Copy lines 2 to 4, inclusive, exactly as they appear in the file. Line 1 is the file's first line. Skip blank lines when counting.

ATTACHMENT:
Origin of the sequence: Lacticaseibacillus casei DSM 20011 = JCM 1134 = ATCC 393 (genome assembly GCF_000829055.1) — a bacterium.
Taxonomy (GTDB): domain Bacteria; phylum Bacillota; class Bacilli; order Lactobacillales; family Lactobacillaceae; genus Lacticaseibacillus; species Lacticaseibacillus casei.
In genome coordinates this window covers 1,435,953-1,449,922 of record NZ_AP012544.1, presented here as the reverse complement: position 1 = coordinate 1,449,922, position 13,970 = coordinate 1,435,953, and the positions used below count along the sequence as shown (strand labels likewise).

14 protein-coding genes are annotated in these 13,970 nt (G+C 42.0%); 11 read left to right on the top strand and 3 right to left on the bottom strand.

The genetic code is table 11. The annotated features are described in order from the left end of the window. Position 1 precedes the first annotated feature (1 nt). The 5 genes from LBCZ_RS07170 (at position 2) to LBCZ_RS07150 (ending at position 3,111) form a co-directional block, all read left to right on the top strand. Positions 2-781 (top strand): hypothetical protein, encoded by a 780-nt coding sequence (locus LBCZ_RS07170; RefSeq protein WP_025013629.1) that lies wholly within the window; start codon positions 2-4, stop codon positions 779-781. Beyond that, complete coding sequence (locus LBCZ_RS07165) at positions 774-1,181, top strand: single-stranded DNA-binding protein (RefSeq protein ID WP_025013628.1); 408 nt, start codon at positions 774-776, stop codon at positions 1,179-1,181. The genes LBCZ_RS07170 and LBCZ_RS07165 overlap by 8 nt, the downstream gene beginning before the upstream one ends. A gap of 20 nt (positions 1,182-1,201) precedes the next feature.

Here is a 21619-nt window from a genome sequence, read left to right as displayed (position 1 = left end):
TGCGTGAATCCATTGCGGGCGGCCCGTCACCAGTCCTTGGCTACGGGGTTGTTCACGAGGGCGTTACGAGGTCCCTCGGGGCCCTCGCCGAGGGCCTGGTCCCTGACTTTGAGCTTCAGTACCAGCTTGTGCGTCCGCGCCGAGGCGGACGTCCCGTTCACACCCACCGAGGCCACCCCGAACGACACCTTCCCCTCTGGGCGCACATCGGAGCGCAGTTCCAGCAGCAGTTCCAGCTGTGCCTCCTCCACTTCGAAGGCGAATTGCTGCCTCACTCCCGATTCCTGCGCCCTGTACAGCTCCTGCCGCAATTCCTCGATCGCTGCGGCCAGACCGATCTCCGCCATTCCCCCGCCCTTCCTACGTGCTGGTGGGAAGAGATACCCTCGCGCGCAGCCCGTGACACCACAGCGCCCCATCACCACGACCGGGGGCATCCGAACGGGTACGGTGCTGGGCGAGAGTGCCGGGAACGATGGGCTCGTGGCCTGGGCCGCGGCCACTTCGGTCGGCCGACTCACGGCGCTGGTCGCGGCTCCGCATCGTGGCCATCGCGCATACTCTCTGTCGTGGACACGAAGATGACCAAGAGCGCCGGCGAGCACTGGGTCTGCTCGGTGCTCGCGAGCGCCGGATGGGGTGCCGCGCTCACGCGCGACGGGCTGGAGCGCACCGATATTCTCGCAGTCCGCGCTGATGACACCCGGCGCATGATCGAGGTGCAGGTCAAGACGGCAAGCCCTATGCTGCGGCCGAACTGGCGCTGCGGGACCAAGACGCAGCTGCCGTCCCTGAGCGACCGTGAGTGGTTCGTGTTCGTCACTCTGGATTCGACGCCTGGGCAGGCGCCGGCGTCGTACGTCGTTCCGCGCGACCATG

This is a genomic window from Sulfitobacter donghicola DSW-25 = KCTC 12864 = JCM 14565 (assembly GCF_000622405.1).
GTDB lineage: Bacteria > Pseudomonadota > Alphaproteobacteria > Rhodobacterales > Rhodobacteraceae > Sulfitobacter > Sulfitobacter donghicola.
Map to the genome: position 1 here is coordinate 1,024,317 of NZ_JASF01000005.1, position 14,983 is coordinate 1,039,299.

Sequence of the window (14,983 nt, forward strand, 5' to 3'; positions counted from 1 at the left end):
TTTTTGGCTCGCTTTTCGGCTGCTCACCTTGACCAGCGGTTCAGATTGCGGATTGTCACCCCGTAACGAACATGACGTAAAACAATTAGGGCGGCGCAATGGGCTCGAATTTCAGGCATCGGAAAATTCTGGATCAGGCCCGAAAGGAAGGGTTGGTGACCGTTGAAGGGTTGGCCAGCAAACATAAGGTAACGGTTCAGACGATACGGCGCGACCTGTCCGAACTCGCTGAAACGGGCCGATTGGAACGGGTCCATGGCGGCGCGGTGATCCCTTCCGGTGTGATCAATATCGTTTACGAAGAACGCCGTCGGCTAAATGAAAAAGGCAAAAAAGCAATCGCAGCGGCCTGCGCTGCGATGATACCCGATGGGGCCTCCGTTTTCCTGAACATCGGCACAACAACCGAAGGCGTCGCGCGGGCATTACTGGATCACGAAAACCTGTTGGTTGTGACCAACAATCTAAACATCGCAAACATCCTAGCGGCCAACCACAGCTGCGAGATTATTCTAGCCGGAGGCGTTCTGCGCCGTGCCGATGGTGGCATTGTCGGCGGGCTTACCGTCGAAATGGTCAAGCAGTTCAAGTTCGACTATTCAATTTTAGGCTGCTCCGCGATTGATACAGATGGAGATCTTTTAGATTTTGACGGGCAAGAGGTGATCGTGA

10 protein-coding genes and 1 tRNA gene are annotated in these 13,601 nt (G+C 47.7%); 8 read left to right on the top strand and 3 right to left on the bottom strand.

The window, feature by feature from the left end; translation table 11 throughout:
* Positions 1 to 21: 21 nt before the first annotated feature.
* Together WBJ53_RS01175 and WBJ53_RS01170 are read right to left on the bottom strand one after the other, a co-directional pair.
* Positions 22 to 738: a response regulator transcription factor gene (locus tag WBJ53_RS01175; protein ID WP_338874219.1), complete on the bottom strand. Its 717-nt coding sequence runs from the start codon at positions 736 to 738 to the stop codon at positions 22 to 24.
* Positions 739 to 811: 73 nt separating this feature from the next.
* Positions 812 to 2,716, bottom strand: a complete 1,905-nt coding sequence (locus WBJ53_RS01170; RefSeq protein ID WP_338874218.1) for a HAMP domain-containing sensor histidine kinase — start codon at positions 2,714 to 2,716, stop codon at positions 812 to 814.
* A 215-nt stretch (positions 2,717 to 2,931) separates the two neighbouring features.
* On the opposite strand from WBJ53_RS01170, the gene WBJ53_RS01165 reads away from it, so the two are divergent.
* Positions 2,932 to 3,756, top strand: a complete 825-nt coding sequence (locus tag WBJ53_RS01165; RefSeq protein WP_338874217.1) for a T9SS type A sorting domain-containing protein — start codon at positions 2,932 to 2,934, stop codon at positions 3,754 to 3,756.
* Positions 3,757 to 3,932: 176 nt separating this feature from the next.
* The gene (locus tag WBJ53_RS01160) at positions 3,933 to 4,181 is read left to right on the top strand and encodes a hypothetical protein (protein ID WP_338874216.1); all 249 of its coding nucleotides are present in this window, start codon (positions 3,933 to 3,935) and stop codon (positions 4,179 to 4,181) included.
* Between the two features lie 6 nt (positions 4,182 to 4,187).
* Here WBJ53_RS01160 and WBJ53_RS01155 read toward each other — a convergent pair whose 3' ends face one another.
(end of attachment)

Taxonomy (GTDB): domain Bacteria; phylum Bacillota; class Bacilli; order Lactobacillales; family Lactobacillaceae; genus Lacticaseibacillus; species Lacticaseibacillus casei.
In genome coordinates this window covers 1,435,953-1,449,922 of record NZ_AP012544.1, presented here as the reverse complement: position 1 = coordinate 1,449,922, position 13,970 = coordinate 1,435,953, and the positions used below count along the sequence as shown (strand labels likewise).

14 protein-coding genes are annotated in these 13,970 nt (G+C 42.0%); 11 read left to right on the top strand and 3 right to left on the bottom strand.